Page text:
Welsh Journals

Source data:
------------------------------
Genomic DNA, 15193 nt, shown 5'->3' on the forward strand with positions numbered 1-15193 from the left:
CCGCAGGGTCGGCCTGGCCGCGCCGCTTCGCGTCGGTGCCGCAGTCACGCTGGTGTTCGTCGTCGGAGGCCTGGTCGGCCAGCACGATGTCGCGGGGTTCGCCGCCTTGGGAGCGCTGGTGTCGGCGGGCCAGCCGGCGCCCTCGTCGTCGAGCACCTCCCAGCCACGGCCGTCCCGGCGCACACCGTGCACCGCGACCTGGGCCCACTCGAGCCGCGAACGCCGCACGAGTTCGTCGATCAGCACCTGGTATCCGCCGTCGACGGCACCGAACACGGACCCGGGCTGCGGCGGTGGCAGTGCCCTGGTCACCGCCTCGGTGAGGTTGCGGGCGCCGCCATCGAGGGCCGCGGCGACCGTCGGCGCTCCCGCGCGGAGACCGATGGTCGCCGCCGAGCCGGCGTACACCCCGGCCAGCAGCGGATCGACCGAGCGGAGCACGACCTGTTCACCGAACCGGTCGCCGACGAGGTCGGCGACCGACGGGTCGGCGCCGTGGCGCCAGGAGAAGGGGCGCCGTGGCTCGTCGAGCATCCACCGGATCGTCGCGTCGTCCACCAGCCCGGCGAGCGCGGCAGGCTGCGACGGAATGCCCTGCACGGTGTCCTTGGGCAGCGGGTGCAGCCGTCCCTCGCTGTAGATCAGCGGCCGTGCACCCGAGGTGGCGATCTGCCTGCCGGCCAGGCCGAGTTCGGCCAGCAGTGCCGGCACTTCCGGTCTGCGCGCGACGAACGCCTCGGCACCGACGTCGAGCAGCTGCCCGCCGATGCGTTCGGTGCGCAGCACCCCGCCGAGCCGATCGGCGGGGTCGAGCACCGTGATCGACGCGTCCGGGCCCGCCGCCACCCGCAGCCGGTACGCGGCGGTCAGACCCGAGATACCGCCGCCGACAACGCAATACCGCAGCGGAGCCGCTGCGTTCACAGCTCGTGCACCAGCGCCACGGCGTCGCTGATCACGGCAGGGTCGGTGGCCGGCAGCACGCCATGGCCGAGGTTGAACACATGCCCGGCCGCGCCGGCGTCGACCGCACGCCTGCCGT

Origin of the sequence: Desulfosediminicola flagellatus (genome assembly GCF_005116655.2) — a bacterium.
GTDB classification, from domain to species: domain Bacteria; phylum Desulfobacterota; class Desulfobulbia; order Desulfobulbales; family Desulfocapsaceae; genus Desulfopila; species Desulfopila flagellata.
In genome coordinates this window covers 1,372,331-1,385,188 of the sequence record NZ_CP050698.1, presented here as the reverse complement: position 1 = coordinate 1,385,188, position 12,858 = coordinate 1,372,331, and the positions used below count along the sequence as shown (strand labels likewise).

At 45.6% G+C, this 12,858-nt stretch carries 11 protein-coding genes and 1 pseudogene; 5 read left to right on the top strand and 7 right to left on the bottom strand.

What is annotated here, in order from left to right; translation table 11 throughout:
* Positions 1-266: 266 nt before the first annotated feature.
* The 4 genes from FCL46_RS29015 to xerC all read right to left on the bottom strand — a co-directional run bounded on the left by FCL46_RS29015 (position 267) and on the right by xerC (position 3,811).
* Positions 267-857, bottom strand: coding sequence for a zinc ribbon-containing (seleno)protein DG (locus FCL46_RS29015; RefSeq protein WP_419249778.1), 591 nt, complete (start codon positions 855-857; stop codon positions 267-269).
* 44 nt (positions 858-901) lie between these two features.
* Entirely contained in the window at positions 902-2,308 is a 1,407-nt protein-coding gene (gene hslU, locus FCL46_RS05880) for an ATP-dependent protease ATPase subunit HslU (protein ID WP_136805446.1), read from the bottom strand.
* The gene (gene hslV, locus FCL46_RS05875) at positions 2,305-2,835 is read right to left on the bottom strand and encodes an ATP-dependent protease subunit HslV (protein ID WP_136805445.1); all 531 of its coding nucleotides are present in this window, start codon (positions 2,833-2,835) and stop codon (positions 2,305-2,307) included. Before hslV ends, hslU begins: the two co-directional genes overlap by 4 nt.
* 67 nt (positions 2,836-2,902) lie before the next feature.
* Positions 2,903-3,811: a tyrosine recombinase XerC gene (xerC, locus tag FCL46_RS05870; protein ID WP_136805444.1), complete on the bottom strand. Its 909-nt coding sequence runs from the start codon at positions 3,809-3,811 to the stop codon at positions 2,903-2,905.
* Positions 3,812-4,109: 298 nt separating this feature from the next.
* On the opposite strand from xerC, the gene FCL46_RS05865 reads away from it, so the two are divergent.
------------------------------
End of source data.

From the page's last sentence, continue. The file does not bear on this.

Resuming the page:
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The RUTHIN Illustrated Magazine. A MOHTHLY JOUTRHAIi FOR AM< CLASSES, To Inform. To Instruct. To Amuse. Ho. 14. Vol. II. MARCH, 1880. TWO PENCE. HOLY WELL 5 Itf AND ABOUT THE VALE OF CLWYD. BT THE KET. ELIAS OWEN, M.A.. Ffimnog Dyfnoo ok St. Dstvkog's Well. This well is in the parish of Llanrhaiadr in Kinmerch or as it is sometimes called Llanrhaiadr Dyffryn Clwyd; it is to be seen in the wood between the church and the vicarage, 150 yards or so from the church yard. The approach to the well indicates that formerly it was muoh frequented. The small brook that takes its rise therein is spanned over by several old well-built arches and there are remains of buildings both in the immediate neighbourhood of the well and also for some dis¬ tance from it. The Ffynnog Dyfaog issues from an artificed cavern which is formed of dry masonry and rock. The entrance to the well is arched over, and presents an antiquated appear¬ ance. The breadth oi the well is 89 inches; f*-om the highest part of the arch, to the water is 40 inches ; the cavern is abont 8 feet long, and it becomes lower and narrower as it penetrates infca the mountain, until at last it is only 24 inches broad. This is the well proper, but at one time there appears to have been a series of oisterns for bathing purposes. The water issues from the cavern, and then after a level course of about 4 paces, it tumbles over the rock into an open spaca along the sides of which are delapidated walls. From this ruined building the water proceeds in two directions, one branch goes underneath an archway, and another falls into a modern bathing cistern, but both unite a little lower down, having first rushed beneath a couple of ancient arches. From this place to the well are many signs of former buildings. The following description taken from Lewis's Topographical History of Wales will not be uninteresting. Speaking of Llan¬ rhaiadr Church Lewis says :—" Near the church are the remains of an ancient bath, called Ffynnon St. Dyfnog, which was formerly supposed to operate miraculous cures, and was much resorted to by patients, whose votive offerings were partly employed in decorating the east window of the church. The water rising in great force from under the limestone rock, was long to be si remarkably copious spring, but it has sinee been ascertained to be a stream, which rises in the hilly part of the parish, in the township of Priou; the two branches of this stream, affcsr flowing for nearly half a mile sink into the rock, and persne a subterraneous course for two miles, emerging at this spot." In this extraet we are told that a portion of the offerings were expended in deco¬ rating the east window. There is a rather famous east window in the church, of the type known ai a Jesse window because thereon is given a genealogical Table of our Lord, it bears date 1538, but this window is said to have been brought from Basingwerk Abbey at it3 dissolution. and if so was not bought with the offerings of pilgrims to the well. The well is dedicated to St Dyfnog, a saint, who is said to have flourished in the seventh century, he is supposed to have given a name to Devynog church in Breconshire; Llanrhaiadr D.C. church is also dedicated to him. Lloyd says that in his days the water rose it g'.-eat force, at present it does not do so. it ii merely a spring of ordinary strength. It wouU be difficult to prove that it is the stream thai disappears in Prion district, this probably i merely an erroneous conjecture. (To be continued.)